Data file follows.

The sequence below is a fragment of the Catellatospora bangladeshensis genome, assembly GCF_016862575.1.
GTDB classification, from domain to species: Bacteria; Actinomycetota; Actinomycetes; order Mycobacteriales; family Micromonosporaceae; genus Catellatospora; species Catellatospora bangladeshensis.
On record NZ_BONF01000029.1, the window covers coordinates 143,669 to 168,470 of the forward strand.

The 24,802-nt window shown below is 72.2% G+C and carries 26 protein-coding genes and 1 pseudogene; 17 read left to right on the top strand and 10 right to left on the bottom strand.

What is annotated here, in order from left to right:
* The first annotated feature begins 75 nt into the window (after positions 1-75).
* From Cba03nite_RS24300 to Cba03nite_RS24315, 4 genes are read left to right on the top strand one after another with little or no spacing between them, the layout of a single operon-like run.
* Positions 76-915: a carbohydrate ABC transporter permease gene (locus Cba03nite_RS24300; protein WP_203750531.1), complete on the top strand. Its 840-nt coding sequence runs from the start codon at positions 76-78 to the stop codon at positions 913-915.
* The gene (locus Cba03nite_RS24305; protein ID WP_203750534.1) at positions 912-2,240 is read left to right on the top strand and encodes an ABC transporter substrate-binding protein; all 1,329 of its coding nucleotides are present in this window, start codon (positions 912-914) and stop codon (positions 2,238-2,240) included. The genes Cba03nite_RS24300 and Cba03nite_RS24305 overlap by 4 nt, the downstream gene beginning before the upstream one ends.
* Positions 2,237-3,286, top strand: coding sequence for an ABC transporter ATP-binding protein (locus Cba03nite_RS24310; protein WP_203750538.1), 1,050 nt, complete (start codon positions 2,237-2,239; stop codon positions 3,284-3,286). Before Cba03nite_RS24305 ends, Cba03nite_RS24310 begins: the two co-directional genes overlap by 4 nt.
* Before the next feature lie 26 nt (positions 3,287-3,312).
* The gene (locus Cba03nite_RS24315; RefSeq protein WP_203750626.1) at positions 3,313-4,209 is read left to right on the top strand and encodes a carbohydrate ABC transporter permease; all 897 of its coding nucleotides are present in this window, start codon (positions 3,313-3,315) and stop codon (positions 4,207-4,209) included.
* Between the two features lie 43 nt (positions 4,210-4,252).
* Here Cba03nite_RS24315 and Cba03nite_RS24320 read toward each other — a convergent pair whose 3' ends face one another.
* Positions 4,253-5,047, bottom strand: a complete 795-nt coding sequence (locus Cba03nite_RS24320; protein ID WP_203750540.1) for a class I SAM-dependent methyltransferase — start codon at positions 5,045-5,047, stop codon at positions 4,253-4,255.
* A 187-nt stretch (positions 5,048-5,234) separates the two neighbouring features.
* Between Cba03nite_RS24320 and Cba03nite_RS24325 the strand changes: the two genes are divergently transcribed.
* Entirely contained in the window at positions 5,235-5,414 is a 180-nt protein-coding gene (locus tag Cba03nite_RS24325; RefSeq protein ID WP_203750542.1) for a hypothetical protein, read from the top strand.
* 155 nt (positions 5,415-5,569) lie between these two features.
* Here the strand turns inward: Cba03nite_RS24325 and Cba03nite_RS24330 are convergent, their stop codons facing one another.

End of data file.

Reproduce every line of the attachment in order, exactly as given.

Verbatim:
The sequence below is a fragment of the Catellatospora bangladeshensis genome, assembly GCF_016862575.1.
GTDB classification, from domain to species: Bacteria; Actinomycetota; Actinomycetes; order Mycobacteriales; family Micromonosporaceae; genus Catellatospora; species Catellatospora bangladeshensis.
On record NZ_BONF01000029.1, the window covers coordinates 143,669 to 168,470 of the forward strand.

The 24,802-nt window shown below is 72.2% G+C and carries 26 protein-coding genes and 1 pseudogene; 17 read left to right on the top strand and 10 right to left on the bottom strand.

What is annotated here, in order from left to right:
* The first annotated feature begins 75 nt into the window (after positions 1-75).
* From Cba03nite_RS24300 to Cba03nite_RS24315, 4 genes are read left to right on the top strand one after another with little or no spacing between them, the layout of a single operon-like run.
* Positions 76-915: a carbohydrate ABC transporter permease gene (locus Cba03nite_RS24300; protein WP_203750531.1), complete on the top strand. Its 840-nt coding sequence runs from the start codon at positions 76-78 to the stop codon at positions 913-915.
* The gene (locus Cba03nite_RS24305; protein ID WP_203750534.1) at positions 912-2,240 is read left to right on the top strand and encodes an ABC transporter substrate-binding protein; all 1,329 of its coding nucleotides are present in this window, start codon (positions 912-914) and stop codon (positions 2,238-2,240) included. The genes Cba03nite_RS24300 and Cba03nite_RS24305 overlap by 4 nt, the downstream gene beginning before the upstream one ends.
* Positions 2,237-3,286, top strand: coding sequence for an ABC transporter ATP-binding protein (locus Cba03nite_RS24310; protein WP_203750538.1), 1,050 nt, complete (start codon positions 2,237-2,239; stop codon positions 3,284-3,286). Before Cba03nite_RS24305 ends, Cba03nite_RS24310 begins: the two co-directional genes overlap by 4 nt.
* Before the next feature lie 26 nt (positions 3,287-3,312).
* The gene (locus Cba03nite_RS24315; RefSeq protein WP_203750626.1) at positions 3,313-4,209 is read left to right on the top strand and encodes a carbohydrate ABC transporter permease; all 897 of its coding nucleotides are present in this window, start codon (positions 3,313-3,315) and stop codon (positions 4,207-4,209) included.
* Between the two features lie 43 nt (positions 4,210-4,252).
* Here Cba03nite_RS24315 and Cba03nite_RS24320 read toward each other — a convergent pair whose 3' ends face one another.
* Positions 4,253-5,047, bottom strand: a complete 795-nt coding sequence (locus Cba03nite_RS24320; protein ID WP_203750540.1) for a class I SAM-dependent methyltransferase — start codon at positions 5,045-5,047, stop codon at positions 4,253-4,255.
* A 187-nt stretch (positions 5,048-5,234) separates the two neighbouring features.
* Between Cba03nite_RS24320 and Cba03nite_RS24325 the strand changes: the two genes are divergently transcribed.
* Entirely contained in the window at positions 5,235-5,414 is a 180-nt protein-coding gene (locus tag Cba03nite_RS24325; RefSeq protein ID WP_203750542.1) for a hypothetical protein, read from the top strand.
* 155 nt (positions 5,415-5,569) lie between these two features.
* Here the strand turns inward: Cba03nite_RS24325 and Cba03nite_RS24330 are convergent, their stop codons facing one another.